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It's been a tough year for Tim Cook. Sitting in the hot seat of the biggest technology company in the world, he's expected to continue Steve Job's legacy while at the same time improving upon everything Apple's co-founder ever built.
Although Cook has presided over a 23% increase in the company's share price, there have been problems. Just yesterday, the company suffered its largest one-day loss this year due to fears it may lose steam in China – one of its biggest growth areas.
Cook's moves have also been controversial at times. He's overseen a huge management reshuffle, getting rid of iconic iOS chief and Jobs ally Scott Forstall, and made a public apology for the maps app debacle.
In a new, extensive interview at BusinessWeek – Cook's first long-form interview since becoming chief executive – he delves into the struggle of keeping the company going and some of his biggest changes.
At the centre of Cook's leadership dilemma have been questions over his very ability to lead the company – critics say he lacks the fire and brimstone approach used by Steve Jobs to get the best out of his workers.
"I'm certainly not a fist-pounder," he says in the new interview.
Some of Cook's revelations are fascinating insights into his personal life, others indicate future directions for the company – Cook revealed an entire line of Mac products will be manufactured in the United States starting from next year.
Some of his remarks are surprisingly frank. "We screwed up," he says, referring to the company's failure to deliver a solid Maps app.
Here are five of the most interesting revelations from Cook's latest interview:
1. Manufacturing coming back to the United States
There has been a wide call for Apple to bring its manufacturing back to the United States, and clearly this is a strategy Tim Cook wants to execute – a line of Macs will be built in America starting from next year.
"We've been working on this for a long time, and we were getting closer to it. It will happen in 2013," he said.
"We're really proud of it. We could have quickly maybe done just assembly, but it's broader because we wanted to do something more substantial."
Overall, the company will be spending $100 million in bringing manufacturing back to the United States. Clearly, this is a hint that more home-based manufacturing could be on its way.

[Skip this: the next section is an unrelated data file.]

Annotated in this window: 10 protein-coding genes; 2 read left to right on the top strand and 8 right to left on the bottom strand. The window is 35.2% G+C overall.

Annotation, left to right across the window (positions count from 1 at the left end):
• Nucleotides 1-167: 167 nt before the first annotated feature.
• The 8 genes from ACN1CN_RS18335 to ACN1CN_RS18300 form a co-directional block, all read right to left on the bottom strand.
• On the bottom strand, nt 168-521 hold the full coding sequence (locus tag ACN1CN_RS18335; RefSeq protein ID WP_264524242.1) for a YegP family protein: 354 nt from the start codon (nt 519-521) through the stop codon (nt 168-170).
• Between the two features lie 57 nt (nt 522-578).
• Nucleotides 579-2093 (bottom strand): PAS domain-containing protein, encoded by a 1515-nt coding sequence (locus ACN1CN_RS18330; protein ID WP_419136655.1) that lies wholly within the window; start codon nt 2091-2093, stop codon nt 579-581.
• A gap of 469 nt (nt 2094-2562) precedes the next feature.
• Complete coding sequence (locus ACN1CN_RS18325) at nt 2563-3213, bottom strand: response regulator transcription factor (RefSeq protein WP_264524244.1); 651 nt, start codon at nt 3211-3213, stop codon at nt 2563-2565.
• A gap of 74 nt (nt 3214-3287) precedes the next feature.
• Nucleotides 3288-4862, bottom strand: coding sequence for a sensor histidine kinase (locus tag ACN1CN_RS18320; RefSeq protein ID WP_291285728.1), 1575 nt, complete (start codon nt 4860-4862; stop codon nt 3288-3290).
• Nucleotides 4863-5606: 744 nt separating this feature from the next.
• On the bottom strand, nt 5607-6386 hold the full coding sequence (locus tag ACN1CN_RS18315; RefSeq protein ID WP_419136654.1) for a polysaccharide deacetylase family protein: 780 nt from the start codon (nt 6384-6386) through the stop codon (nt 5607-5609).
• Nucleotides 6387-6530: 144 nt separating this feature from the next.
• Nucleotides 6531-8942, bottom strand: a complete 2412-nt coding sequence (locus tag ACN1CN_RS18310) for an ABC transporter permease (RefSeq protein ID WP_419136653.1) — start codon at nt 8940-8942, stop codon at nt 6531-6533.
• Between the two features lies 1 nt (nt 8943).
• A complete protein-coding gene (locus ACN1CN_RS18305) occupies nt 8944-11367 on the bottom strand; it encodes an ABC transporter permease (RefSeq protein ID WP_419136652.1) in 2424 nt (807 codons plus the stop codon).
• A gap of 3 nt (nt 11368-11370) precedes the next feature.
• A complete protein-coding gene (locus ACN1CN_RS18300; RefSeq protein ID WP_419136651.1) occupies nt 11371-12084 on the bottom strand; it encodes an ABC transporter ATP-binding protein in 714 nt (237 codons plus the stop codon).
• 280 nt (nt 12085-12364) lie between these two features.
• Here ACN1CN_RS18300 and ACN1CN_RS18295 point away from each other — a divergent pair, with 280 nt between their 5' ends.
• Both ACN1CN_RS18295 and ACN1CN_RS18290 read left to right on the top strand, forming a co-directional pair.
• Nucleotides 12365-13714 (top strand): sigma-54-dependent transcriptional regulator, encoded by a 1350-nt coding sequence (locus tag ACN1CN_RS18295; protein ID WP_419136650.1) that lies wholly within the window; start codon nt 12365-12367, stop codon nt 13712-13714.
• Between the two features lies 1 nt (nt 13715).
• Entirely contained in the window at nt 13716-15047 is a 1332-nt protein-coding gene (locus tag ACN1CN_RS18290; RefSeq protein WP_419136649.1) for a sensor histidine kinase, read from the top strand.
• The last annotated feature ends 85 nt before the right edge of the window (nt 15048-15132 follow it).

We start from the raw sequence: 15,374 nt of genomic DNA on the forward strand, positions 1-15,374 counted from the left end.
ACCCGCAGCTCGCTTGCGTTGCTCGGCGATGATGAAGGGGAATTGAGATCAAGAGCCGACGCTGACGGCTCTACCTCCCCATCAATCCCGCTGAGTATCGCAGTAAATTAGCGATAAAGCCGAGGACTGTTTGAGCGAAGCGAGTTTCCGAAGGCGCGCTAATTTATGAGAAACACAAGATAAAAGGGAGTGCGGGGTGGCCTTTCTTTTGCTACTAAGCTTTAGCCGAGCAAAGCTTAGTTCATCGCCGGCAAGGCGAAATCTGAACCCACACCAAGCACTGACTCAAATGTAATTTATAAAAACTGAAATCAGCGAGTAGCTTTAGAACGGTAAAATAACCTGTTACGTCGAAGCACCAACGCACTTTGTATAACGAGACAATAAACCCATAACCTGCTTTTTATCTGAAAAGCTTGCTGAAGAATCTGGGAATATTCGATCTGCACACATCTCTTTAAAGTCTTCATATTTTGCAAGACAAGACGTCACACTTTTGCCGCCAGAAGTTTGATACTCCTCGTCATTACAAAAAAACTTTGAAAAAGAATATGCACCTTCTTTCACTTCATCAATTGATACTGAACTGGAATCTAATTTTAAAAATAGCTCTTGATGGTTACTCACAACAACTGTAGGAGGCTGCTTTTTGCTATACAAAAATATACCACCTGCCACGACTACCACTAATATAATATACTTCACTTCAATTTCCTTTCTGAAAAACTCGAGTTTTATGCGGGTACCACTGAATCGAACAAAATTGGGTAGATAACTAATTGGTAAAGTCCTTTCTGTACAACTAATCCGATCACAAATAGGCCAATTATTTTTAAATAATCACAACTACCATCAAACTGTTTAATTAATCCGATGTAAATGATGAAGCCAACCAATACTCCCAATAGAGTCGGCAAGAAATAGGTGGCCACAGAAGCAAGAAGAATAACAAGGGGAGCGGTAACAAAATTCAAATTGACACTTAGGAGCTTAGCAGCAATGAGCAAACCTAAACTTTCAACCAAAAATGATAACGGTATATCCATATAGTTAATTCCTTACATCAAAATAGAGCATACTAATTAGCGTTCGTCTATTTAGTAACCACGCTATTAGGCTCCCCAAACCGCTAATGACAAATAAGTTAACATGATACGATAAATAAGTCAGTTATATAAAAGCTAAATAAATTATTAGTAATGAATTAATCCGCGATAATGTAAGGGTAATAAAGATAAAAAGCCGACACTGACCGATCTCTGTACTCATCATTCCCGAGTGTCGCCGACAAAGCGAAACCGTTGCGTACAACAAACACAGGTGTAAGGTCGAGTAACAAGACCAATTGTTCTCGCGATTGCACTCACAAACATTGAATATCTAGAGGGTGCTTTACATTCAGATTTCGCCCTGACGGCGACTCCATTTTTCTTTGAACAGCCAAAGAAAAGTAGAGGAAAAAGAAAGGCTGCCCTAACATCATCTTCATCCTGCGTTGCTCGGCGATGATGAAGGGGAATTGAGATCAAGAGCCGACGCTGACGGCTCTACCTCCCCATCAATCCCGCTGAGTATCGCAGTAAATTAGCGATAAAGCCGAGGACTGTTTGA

2. Leadership style
Steve Jobs was well-known for his abrasive leadership style. Cook, much more quiet and reserved, has taken criticism for his different approach.
"People that know me, I don't think they would say that. I certainly am not a fist-pounder. That isn't my style," he says.
"But that and emotion are two different things. One is just a way of expressing it, basically."
3. Apple's meeting structure
Managers would no doubt be interested in hearing about Apple's meeting schedule. Every Monday at 9am, the company holds an executive team meeting for four hours. Cook says that meeting is a time for discussion about "everything that's important".
"We go through every product that's shipping, how it's doing. We go through every new product that's on the road map—what's going on, how the teams are doing, and any key issues there are. We might argue and debate current issues. We might argue and debate future road maps.
"You don't get out of sync because you're constantly coming together."
Cook also holds weekly product meetings with different divisions, to make sure he's on top of each subset of the company.
"You have meetings like this not just for yourself, although it's critical for yourself, but you do it because it helps the company run."
4. The importance of walking around
One of the biggest risks in being a chief executive is that you stop keeping in touch with how the company runs on a day-to-day basis. Cook says he gives himself time to walk around and see what's happening on the ground floor.
"Not allowing yourself to become insular is very important—maybe the most important thing, I think, as a chief executive. Now fortunately, I think it would be really hard for a chief executive of Apple to become insular, but maybe it could happen. I don't know."
"But between customers and employees and the press, you get a lot of feedback. The bigger thing is processing and deciding what to put in the distraction category versus where the nuggets are."
5. Another apology for maps
Cook has already apologised for the maps debacle, but he's addressed it again here – "we screwed up".
But he says the company is working hard on a solution.
"We've got a huge plan to make it even better. It will get better and better over time. But it wasn't a matter that we ... decided strategy over customers. We screwed up. That's the fact."